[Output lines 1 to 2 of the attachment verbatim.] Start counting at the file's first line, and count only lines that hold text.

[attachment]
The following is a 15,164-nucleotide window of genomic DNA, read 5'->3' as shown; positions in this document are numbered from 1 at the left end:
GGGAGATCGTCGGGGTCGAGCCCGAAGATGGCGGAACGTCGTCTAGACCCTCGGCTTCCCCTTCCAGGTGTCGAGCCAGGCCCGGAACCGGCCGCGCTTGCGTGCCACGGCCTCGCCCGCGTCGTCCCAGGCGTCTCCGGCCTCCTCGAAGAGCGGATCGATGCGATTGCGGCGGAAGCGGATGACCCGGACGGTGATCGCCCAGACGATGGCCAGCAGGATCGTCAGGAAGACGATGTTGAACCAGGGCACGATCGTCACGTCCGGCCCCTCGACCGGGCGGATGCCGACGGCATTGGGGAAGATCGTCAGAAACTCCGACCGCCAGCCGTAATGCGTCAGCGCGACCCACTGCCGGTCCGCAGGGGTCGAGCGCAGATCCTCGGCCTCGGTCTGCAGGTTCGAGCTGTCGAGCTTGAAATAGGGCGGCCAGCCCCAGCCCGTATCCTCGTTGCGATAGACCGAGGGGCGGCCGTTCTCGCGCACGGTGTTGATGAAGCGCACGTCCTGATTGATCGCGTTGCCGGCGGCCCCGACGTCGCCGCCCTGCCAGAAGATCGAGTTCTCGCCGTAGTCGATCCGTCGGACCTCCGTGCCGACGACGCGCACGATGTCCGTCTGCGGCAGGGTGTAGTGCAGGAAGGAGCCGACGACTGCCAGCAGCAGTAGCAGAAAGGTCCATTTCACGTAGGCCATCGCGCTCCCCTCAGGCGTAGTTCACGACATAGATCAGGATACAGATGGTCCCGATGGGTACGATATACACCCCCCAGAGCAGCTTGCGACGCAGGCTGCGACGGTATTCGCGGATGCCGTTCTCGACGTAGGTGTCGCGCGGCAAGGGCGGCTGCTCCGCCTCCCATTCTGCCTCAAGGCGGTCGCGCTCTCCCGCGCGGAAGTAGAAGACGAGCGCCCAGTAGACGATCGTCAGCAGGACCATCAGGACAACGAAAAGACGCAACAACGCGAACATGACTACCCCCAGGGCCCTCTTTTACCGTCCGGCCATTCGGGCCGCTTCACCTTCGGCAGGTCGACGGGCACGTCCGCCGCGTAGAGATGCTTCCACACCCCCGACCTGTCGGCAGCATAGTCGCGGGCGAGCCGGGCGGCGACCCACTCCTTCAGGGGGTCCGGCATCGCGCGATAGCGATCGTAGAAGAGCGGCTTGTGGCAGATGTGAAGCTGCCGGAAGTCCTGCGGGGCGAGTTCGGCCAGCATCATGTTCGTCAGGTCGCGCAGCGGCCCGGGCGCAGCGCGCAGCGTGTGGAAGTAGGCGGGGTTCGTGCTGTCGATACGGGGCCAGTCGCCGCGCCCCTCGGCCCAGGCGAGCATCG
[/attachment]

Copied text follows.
The following is a 15,164-nucleotide window of genomic DNA, read 5'->3' as shown; positions in this document are numbered from 1 at the left end:
GGGAGATCGTCGGGGTCGAGCCCGAAGATGGCGGAACGTCGTCTAGACCCTCGGCTTCCCCTTCCAGGTGTCGAGCCAGGCCCGGAACCGGCCGCGCTTGCGTGCCACGGCCTCGCCCGCGTCGTCCCAGGCGTCTCCGGCCTCCTCGAAGAGCGGATCGATGCGATTGCGGCGGAAGCGGATGACCCGGACGGTGATCGCCCAGACGATGGCCAGCAGGATCGTCAGGAAGACGATGTTGAACCAGGGCACGATCGTCACGTCCGGCCCCTCGACCGGGCGGATGCCGACGGCATTGGGGAAGATCGTCAGAAACTCCGACCGCCAGCCGTAATGCGTCAGCGCGACCCACTGCCGGTCCGCAGGGGTCGAGCGCAGATCCTCGGCCTCGGTCTGCAGGTTCGAGCTGTCGAGCTTGAAATAGGGCGGCCAGCCCCAGCCCGTATCCTCGTTGCGATAGACCGAGGGGCGGCCGTTCTCGCGCACGGTGTTGATGAAGCGCACGTCCTGATTGATCGCGTTGCCGGCGGCCCCGACGTCGCCGCCCTGCCAGAAGATCGAGTTCTCGCCGTAGTCGATCCGTCGGACCTCCGTGCCGACGACGCGCACGATGTCCGTCTGCGGCAGGGTGTAGTGCAGGAAGGAGCCGACGACTGCCAGCAGCAGTAGCAGAAAGGTCCATTTCACGTAGGCCATCGCGCTCCCCTCAGGCGTAGTTCACGACATAGATCAGGATACAGATGGTCCCGATGGGTACGATATACACCCCCCAGAGCAGCTTGCGACGCAGGCTGCGACGGTATTCGCGGATGCCGTTCTCGACGTAGGTGTCGCGCGGCAAGGGCGGCTGCTCCGCCTCCCATTCTGCCTCAAGGCGGTCGCGCTCTCCCGCGCGGAAGTAGAAGACGAGCGCCCAGTAGACGATCGTCAGCAGGACCATCAGGACAACGAAAAGACGCAACAACGCGAACATGACTACCCCCAGGGCCCTCTTTTACCGTCCGGCCATTCGGGCCGCTTCACCTTCGGCAGGTCGACGGGCACGTCCGCCGCGTAGAGATGCTTCCACACCCCCGACCTGTCGGCAGCATAGTCGCGGGCGAGCCGGGCGGCGACCCACTCCTTCAGGGGGTCCGGCATCGCGCGATAGCGATCGTAGAAGAGCGGCTTGTGGCAGATGTGAAGCTGCCGGAAGTCCTGCGGGGCGAGTTCGGCCAGCATCATGTTCGTCAGGTCGCGCAGCGGCCCGGGCGCAGCGCGCAGCGTGTGGAAGTAGGCGGGGTTCGTGCTGTCGATACGGGGCCAGTCGCCGCGCCCCTCGGCCCAGGCGAGCATCG